Monday, May 4, 2015

F This Movie! - Avengers: Age of Ultron

Assemble with Patrick and Doug as they wake up early to talk about Age of Ultron and oversized superhero sequels.

Download this episode here. (83.3 MB)

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Also discussed this episode: Listen Up Philip (2014), The Congress (2014), While We're Young (2015), Digging for Fire (2015), Raiders! (2015)


  1. I'll preface all of my comments with the statement that I know I need to see it
    again, as Patrick says the second time you see a movie you see it for what it is
    and not what you thought it would be. Having said that, this movie reminds me A
    LOT of The Dark Knight Rises, and I don't mean that in a positive way. There is
    way too much going on, and all of the great character interaction and moments
    from the first Avengers have been reduced by a substantial amount. They are
    still there, but the whole movie feels like a sprint at top speed to get to the
    next big scene. One thing that really stood out to me as I was watching it is
    how much this movie is setting up Infinity War, and I feel it was at the expense
    of the movie they were making. They were so caught up setting the pieces up for
    those two films, as well as a few others coming soon, they forgot to make Age of
    Ultron. And while all of this may sound like I'm trashing the movie, I'm not.
    It's a good movie, it's very enjoyable. But I went in thinking it was going to
    be quite possibly the best Marvel movie yet, and it doesn't even come close to
    that. And part of that is on me, and my expectations. But I couldn't help
    feeling let down sitting in my seat. I know Joss Whedon has a ton of fans that
    are very passionate, and he is a very talented man. But after seeing this, I'm
    not nearly as disappointed that he's moving on from the Avengers movies.
    Frankly, I expect someone with his level of experience and ability to know when
    he needs to scale things back. I would argue that you could completely cut The
    Vision out of the movie and it would not affect the plot in any meaningful way,
    and that is just bad writing, no matter how good the writer in question is. And
    I will say, and this is coming from a huge Marvel fan, this was the first time I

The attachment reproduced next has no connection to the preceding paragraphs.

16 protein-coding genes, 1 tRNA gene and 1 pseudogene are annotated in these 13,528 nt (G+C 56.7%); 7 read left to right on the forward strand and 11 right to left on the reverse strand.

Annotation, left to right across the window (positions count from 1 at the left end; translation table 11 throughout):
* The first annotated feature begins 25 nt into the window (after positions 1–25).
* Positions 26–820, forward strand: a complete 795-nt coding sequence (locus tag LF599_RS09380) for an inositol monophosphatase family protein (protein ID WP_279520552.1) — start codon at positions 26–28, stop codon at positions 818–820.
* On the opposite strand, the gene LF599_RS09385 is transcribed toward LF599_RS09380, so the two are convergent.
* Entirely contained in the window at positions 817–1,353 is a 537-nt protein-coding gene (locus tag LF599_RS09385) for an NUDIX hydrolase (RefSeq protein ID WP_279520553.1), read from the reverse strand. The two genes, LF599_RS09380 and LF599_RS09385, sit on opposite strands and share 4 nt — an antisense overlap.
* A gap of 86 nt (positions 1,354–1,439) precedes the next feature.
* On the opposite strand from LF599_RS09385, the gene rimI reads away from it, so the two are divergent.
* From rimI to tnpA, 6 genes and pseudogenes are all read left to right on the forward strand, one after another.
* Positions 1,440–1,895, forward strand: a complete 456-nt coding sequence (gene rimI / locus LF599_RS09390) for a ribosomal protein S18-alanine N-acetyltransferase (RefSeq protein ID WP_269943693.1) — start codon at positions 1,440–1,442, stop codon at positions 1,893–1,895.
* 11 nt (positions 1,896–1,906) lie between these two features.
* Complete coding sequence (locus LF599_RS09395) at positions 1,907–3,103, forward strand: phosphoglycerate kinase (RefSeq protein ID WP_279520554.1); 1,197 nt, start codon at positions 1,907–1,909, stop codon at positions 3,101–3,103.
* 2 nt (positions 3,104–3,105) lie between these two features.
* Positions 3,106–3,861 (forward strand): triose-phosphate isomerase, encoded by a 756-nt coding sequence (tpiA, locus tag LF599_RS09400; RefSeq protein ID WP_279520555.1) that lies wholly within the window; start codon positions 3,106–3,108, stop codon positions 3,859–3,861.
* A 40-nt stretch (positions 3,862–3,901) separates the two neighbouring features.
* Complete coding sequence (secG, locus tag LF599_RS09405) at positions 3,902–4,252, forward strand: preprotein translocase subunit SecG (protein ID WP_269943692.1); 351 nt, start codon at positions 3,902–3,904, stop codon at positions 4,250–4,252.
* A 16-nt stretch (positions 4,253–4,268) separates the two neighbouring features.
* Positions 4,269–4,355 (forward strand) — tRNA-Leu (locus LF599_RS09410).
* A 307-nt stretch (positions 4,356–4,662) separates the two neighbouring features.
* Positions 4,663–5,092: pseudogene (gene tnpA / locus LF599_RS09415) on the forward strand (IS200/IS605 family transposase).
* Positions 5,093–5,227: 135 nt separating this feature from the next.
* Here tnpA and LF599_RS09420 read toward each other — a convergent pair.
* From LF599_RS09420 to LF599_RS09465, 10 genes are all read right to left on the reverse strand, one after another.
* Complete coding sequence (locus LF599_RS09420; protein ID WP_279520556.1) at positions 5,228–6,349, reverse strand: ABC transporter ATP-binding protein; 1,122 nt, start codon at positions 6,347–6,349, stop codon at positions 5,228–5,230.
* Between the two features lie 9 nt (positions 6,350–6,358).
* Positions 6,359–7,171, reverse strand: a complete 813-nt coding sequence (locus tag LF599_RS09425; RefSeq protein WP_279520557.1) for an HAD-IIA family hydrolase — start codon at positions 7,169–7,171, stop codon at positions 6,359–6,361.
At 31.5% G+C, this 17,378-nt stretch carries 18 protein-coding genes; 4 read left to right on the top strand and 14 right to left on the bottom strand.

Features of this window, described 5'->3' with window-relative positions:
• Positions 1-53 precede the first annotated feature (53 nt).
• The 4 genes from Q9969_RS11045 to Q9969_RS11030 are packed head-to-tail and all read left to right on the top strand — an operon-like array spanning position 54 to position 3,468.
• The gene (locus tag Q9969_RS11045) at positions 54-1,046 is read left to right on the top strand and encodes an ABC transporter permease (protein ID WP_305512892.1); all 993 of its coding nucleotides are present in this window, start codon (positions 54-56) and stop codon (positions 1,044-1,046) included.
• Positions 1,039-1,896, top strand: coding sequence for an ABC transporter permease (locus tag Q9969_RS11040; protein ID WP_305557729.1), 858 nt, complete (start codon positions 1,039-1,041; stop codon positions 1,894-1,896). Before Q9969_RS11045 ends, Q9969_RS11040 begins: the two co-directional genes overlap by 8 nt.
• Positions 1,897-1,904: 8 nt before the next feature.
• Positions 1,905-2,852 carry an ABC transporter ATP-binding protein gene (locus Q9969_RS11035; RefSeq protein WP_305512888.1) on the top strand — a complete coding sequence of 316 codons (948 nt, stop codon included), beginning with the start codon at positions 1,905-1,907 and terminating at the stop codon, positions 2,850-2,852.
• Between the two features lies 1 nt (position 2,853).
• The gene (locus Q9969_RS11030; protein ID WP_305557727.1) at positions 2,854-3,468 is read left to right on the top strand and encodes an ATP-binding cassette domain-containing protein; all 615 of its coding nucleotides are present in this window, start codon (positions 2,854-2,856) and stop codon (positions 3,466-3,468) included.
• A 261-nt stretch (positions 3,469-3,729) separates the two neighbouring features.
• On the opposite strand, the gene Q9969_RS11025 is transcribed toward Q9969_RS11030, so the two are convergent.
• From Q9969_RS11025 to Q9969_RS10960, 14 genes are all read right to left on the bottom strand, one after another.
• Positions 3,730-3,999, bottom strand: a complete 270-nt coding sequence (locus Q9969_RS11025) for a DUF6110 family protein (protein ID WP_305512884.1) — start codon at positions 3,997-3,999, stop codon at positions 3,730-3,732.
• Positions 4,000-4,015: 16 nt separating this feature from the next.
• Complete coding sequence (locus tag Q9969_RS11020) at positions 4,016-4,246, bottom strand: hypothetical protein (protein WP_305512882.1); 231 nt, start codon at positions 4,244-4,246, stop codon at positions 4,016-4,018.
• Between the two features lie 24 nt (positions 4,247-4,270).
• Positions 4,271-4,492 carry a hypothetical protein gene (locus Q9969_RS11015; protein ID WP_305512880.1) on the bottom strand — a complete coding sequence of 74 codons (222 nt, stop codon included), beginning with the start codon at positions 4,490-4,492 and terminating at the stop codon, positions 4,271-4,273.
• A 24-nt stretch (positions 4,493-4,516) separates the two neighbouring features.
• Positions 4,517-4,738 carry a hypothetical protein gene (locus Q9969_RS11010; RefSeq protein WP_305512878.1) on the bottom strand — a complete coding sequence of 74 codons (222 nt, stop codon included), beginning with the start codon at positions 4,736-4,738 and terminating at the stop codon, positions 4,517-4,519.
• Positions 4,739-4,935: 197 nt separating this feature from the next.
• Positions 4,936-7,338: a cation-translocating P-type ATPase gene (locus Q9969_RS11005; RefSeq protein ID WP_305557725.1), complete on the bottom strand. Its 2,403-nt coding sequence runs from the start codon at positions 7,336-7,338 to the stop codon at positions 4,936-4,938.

really felt that the huge universe concept was hurting the film I was watching.
    When tensions boil over and there is fighting between Avengers halfway through
    the movie, I thought they were really doing a good job setting up Civil War, and
    then all of that tension and animosity seem to go away completely by the end.
    Are these the same characters who are going to be fighting each other in the
    next film? I know you want your audience to be happy, but you need to be willing
    to leave things in a negative place sometimes.

    Again, I liked the movie. And
    I'll probably like it a lot more the second time when I know what to expect, but
    this was the first time I felt like Marvel was making the mistake that I think
    DC is making with their films, they were worried about hitting a grand slam, and
    they didn't stop to make sure they had all their men on base first. You still
    have to make this movie a great movie if you want people to show up for the next
    one. I know that they will because Marvel is huge right now, but you don't want
    to start losing momentum building to the biggest project you've ever attempted.

  2. Talking about Listen Up, Philip you mention those fonts, and every time I saw those posters I flashed onto late 1960s and early 1970s novel cover fonts. This 1970 cover for Muriel Spark's The Driver's Seat is kind of the perfect example:

  3. I've been meaning to see The Congress since it came out and your description of it makes me think I'll probably really like it, but now I'm worried that I won't get it because I haven't seen Training Day yet.

    Regarding Ultron, I didn't feel like there was too much setup for the other installments in the franchise, but I also don't know the comics at all and barely keep track of the MCU so any setup or references probably went straight over my head. Then again, I liked the movie but didn't love it and maybe I would have loved it if it had replaced the unnecessary world building with the things you mention like explaining the importance of the infinity stones and all that.